Numerical puzzle

I'm stuck here with some numerical rebus -

Given: $A^2=BC, A^3=CA$

Find: $A+B+C$

1. $13$
2. $12$
3. $11$
4. $10$

(only one correct solution)

Note that letters represent digits.

I can't think of any idea to solve this one, and according to the book from which this question was taken, it is possible to solve in one minute. I will appreciate any idea.

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Taking apart the numbers, as lab bhattacharjee did, is a useful way to make good equations out of expressions of digits. When given a number like $CA$, this should be an early try. – Ross Millikan Nov 26 '12 at 19:03
$A^2$ has $2$ digits, so $A\ge4$, and $A^3$ has two digits, so $A\le4$. That kind of narrows things down.... – Gerry Myerson Feb 13 '13 at 12:18

Assuming $A^2=10B+C$ and $A^3=10C+A$

We get $A^3<100\implies A<5$

As the last digits of $A$ and $A^3$ are same, $A$ must be $0,1$ or $4$

$A=0\implies C=B=0$

$A=1,$

from the 1st equation $1^2=10B+C\implies B=0,C=1$

from the 2nd equation $1^3=10C+1\implies C=0$ so $A\ne 1$ as it would make the system inconsistent.

$A=4\implies C=6,B=1$

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Thank you very much sir. An elegant and short solution indeed. I will accept your answer as soon as the system will allow me. – artyh Nov 26 '12 at 18:37
@artyh, my pleasure. Hope I could clear the matter. – lab bhattacharjee Nov 26 '12 at 18:38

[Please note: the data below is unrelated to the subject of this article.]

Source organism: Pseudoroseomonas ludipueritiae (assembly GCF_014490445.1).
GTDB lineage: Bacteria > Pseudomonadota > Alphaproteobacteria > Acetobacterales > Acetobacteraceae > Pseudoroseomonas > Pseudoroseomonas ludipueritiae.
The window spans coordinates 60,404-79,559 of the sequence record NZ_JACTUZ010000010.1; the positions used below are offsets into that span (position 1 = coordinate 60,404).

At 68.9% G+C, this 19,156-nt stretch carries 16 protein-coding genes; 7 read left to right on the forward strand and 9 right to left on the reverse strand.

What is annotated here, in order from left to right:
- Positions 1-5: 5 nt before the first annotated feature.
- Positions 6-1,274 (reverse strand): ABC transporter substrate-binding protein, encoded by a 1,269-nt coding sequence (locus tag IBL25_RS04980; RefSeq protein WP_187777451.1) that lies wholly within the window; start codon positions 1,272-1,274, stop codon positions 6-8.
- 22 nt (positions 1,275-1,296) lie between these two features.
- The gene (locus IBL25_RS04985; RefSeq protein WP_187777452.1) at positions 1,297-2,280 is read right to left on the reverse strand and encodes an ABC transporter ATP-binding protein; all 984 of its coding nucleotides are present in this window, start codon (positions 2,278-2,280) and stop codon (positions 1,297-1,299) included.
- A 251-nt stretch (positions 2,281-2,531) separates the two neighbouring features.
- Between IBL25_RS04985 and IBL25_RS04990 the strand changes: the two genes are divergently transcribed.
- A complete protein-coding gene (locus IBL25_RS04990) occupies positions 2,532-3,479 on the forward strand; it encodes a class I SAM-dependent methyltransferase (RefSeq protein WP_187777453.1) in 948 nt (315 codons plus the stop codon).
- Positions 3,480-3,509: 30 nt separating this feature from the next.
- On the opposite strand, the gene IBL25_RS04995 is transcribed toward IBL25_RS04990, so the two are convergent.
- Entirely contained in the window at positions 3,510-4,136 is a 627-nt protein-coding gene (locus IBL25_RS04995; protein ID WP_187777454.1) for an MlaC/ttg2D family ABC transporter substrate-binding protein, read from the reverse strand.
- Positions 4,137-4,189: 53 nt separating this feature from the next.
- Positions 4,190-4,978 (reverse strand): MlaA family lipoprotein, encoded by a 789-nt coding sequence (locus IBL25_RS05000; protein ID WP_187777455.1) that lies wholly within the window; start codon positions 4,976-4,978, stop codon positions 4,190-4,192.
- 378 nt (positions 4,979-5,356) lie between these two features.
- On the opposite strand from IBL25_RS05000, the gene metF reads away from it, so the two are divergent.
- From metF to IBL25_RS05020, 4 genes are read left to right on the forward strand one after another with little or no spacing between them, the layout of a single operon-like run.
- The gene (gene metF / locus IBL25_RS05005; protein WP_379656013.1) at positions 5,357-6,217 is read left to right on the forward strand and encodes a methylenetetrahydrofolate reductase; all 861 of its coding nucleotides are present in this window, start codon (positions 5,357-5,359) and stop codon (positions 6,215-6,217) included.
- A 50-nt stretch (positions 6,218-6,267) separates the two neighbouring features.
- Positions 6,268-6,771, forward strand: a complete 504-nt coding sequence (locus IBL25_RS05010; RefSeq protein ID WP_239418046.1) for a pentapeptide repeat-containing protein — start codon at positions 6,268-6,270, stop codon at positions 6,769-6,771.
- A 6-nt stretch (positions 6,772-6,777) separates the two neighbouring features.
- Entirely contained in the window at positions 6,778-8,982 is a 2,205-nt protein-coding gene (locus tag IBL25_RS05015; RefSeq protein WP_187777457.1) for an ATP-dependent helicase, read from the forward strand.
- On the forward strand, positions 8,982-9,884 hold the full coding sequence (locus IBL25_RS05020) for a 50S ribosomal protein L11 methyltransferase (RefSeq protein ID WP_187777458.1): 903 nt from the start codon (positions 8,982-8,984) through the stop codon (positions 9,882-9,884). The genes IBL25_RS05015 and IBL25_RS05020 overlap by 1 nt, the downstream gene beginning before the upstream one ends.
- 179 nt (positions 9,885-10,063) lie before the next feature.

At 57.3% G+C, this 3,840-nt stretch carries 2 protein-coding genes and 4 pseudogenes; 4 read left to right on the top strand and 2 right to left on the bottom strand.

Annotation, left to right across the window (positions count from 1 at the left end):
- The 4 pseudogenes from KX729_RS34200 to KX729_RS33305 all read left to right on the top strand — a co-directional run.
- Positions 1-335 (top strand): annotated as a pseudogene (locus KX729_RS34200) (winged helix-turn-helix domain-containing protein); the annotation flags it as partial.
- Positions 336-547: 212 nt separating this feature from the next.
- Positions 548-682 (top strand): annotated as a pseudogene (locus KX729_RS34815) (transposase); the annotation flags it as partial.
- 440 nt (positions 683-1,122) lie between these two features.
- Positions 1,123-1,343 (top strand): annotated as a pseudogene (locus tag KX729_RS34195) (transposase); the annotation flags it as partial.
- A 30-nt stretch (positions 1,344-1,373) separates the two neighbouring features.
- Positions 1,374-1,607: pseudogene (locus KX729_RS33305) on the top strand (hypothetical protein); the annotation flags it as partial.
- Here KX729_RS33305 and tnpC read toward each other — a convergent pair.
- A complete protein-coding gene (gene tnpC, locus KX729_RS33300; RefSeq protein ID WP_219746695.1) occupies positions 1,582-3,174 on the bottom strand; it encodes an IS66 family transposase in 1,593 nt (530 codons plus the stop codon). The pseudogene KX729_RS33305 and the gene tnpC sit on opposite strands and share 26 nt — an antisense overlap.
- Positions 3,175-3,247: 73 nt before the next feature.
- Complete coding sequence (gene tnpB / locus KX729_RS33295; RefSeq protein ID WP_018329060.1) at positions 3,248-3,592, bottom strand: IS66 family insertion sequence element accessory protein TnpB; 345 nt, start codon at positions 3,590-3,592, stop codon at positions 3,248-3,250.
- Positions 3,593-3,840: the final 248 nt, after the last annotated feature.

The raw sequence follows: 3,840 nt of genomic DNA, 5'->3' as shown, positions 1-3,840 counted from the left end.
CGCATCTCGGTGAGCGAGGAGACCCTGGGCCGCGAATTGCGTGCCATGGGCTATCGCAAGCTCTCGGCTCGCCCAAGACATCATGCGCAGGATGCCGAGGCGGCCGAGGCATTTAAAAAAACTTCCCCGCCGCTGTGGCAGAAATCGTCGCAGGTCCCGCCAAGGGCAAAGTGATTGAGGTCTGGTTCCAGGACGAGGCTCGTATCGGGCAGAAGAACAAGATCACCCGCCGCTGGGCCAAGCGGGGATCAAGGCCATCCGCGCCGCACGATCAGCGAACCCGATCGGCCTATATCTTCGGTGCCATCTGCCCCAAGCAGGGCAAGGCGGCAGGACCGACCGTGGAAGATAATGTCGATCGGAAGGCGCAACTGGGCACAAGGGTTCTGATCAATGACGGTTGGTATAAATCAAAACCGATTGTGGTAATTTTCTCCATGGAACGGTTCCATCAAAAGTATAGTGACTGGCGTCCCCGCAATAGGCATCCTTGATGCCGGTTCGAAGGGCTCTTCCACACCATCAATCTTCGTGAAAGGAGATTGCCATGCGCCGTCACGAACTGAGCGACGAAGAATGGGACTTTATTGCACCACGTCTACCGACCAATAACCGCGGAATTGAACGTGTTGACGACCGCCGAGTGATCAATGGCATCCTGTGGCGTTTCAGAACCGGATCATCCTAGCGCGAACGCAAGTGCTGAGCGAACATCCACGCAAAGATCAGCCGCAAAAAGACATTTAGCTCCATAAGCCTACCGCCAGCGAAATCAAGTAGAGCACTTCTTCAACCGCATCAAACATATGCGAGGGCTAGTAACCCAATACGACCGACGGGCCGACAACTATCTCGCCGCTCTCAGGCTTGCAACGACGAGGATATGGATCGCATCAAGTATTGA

From $A^3 = CA$, we know $A = 3$ or $A = 4$ (since $A^3$ must be two digits). Testing both, we see only $A = 4$ works, so $A^3 = 64 \rightarrow C = 6$

From $A^2 = BC$ and $A = 4$, $C = 6$, we see that $B = 1$. Thus, $A+B+C = 11$.

For digits, it's common to use overline: $\overline{abc}_k = ak^2 + bk + c$

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From the second equation, so $c = A^2$. Apply the $C$ value in the first equation, so $B = 1$. So $A + B + C = (A \cdot A) + A + 1$. If $A = 3$, then $(3 \cdot 3 ) + 3 + 1 = 13$

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In this question, $A^3=CA$ means that A cubed equals the number formed by writing the digits $C$ and $A$ next to each other, i.e. $10C+A$. – Peter Phipps Feb 13 '13 at 11:10

We have the equations $$A^2-10B-C=0$$ $$A^3-10C-A=0$$ that lab bhattacharjee established. also we know that $$\prod_{i=0}^9(A-i)=0$$ because $A \in \{0,1,2,3,4,5,6,7,8,9\}$. Also we have $$\prod_{i=0}^9(B-i)=0$$ $$\prod_{i=0}^9(C-i)=0$$ Now I calculate the grobner basis ${6 C-C^2,3 A-2 C,C-6 B}$ of this system using Maxima

(%i1) load(grobner)$(%i2) poly_reduced_grobner([A^2-10*B-C,A^3-10*C-A,prod(A-i,i,0,9),prod(B-i,i,0,9),prod(C-i,i,0,9)],[A,B,C]); (%o2) [6*C-C^2,3*A-2*C,C-6*B]  Solving the system of equations $$\begin{eqnarray} 6C-C^2&=&0 \\ 3A-2C&=&0 \\ C-6B&=&0 \end{eqnarray}$$ we get two solution triples$(A,B,C)$:$(0,0,0)$and$(4,1,6)\$

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